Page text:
Invited review: Learning from the future—A vision for dairy farms and cows in 2067

J. H. Britt, R. A. Cushman, Chad Daniel Dechow, H. Dobson, P. Humblot, M. F. Hutjens, G. A. Jones, P. S. Ruegg, I. M. Sheldon, J. S. Stevenson

Research output: Contribution to journalArticle

17 Citations (Scopus)

Abstract

The world's population will reach 10.4 billion in 2067, with 81% residing in Africa or Asia. Arable land available for food production will decrease to 0.15 ha per person. Temperature will increase in tropical and temperate zones, especially in the Northern Hemisphere, and this will push growing seasons and dairy farming away from arid areas and into more northern latitudes. Dairy consumption will increase because it provides essential nutrients more efficiently than many other agricultural systems. Dairy farming will become modernized in developing countries and milk production per cow will increase, doubling in countries with advanced dairying systems. Profitability of dairy farms will be the key to their sustainability. Genetic improvements will include emphasis on the coding genome and associated noncoding epigenome of cattle, and on microbiomes of dairy cattle and farmsteads. Farm sizes will increase and there will be greater lateral integration of housing and management of dairy cattle of different ages and production stages. Integrated sensors, robotics, and automation will replace much of the manual labor on farms. Managing the epigenome and microbiome will become part of routine herd management. Innovations in dairy facilities will improve the health of cows and permit expression of natural behaviors. Herds will be viewed as superorganisms, and studies of herds as observational units will lead to improvements in productivity, health, and well-being of dairy cattle, and improve the agroecology and sustainability of dairy farms. Dairy farmers in 2067 will meet the world's needs for essential nutrients by adopting technologies and practices that provide improved cow health and longevity, profitable dairy farms, and sustainable agriculture.

Original languageEnglish (US)
Pages (from-to)3722-3741
Number of pages20
JournalJournal of dairy science
Volume101
Issue number5
DOIs
StatePublished - May 1 2018

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dairy farming
learning
dairy cows
Learning
Agriculture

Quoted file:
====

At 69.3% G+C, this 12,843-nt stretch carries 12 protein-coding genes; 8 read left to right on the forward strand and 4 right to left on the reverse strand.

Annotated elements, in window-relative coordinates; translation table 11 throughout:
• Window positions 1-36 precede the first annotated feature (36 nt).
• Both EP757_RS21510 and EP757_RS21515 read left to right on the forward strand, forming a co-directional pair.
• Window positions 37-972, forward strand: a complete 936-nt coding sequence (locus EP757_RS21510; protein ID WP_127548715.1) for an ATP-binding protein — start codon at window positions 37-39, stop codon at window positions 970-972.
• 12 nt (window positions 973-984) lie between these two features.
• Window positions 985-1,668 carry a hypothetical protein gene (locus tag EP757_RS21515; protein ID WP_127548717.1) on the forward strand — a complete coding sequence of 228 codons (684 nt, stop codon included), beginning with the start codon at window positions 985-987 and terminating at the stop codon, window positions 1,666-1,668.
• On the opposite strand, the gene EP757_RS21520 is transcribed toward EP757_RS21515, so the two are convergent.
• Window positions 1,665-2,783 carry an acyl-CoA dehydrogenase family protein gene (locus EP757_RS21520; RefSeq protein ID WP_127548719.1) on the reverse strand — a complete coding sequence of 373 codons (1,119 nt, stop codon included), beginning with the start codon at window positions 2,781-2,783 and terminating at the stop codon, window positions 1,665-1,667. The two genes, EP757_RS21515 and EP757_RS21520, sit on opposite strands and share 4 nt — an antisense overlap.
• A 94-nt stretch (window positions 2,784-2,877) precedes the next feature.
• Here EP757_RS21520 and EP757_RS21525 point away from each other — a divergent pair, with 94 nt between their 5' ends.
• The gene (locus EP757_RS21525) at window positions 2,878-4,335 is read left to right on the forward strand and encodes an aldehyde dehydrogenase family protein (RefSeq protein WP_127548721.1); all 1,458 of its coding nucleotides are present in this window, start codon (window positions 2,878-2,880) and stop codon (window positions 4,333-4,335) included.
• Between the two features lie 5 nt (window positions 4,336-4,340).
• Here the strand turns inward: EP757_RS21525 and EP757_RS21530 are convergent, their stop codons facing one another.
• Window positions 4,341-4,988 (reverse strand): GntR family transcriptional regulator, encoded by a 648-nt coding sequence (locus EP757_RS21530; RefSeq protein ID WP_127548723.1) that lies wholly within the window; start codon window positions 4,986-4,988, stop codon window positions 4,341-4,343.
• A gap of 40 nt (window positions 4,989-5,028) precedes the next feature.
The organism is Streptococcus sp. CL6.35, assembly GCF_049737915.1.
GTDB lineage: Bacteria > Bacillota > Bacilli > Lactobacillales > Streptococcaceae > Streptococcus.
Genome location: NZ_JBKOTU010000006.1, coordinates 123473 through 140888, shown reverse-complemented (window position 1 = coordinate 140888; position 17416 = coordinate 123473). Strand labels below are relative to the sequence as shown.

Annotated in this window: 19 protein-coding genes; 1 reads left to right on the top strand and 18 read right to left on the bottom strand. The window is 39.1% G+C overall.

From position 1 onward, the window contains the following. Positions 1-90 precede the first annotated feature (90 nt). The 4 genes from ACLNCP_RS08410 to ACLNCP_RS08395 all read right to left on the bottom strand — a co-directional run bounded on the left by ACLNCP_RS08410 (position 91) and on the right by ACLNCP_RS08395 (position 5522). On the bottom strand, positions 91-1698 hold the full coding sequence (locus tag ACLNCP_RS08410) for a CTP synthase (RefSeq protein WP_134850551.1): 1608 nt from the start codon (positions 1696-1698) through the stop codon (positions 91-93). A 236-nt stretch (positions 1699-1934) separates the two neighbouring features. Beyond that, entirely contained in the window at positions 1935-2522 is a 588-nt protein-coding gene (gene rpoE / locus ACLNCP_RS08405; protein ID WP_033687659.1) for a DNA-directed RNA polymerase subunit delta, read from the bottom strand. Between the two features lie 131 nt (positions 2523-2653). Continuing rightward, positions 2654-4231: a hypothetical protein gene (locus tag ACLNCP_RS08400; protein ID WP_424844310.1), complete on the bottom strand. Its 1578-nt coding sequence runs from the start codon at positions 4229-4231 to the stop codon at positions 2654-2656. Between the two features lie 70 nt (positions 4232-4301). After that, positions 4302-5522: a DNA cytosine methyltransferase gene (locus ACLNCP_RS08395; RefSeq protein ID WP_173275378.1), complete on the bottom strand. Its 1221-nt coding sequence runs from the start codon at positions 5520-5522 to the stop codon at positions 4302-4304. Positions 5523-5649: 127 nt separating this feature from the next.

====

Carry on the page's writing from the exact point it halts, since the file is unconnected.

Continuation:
dairy cattle
Microbiota
herds
cows
Food
milk production
dairies
Dairying
Health
dairy consumption
agroecology
farm size
Automation
nutrients
Robotics

All Science Journal Classification (ASJC) codes

  • Food Science
  • Animal Science and Zoology
  • Genetics

Cite this

Britt, J. H., Cushman, R. A., Dechow, C. D., Dobson, H., Humblot, P., Hutjens, M. F., ... Stevenson, J. S. (2018). Invited review: Learning from the future—A vision for dairy farms and cows in 2067. Journal of dairy science, 101(5), 3722-3741. https://doi.org/10.3168/jds.2017-14025
Britt, J. H. ; Cushman, R. A. ; Dechow, Chad Daniel ; Dobson, H. ; Humblot, P. ; Hutjens, M. F. ; Jones, G. A. ; Ruegg, P. S. ; Sheldon, I. M. ; Stevenson, J. S. / Invited review : Learning from the future—A vision for dairy farms and cows in 2067. In: Journal of dairy science. 2018 ; Vol. 101, No. 5. pp. 3722-3741.
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Britt, JH, Cushman, RA, Dechow, CD, Dobson, H, Humblot, P, Hutjens, MF, Jones, GA, Ruegg, PS, Sheldon, IM & Stevenson, JS 2018, 'Invited review: Learning from the future—A vision for dairy farms and cows in 2067', Journal of dairy science, vol. 101, no. 5, pp. 3722-3741. https://doi.org/10.3168/jds.2017-14025

Invited review : Learning from the future—A vision for dairy farms and cows in 2067. / Britt, J. H.; Cushman, R. A.; Dechow, Chad Daniel; Dobson, H.; Humblot, P.; Hutjens, M. F.; Jones, G. A.; Ruegg, P. S.; Sheldon, I. M.; Stevenson, J. S.

In: Journal of dairy science, Vol. 101, No. 5, 01.05.2018, p. 3722-3741.

Research output: Contribution to journalArticle

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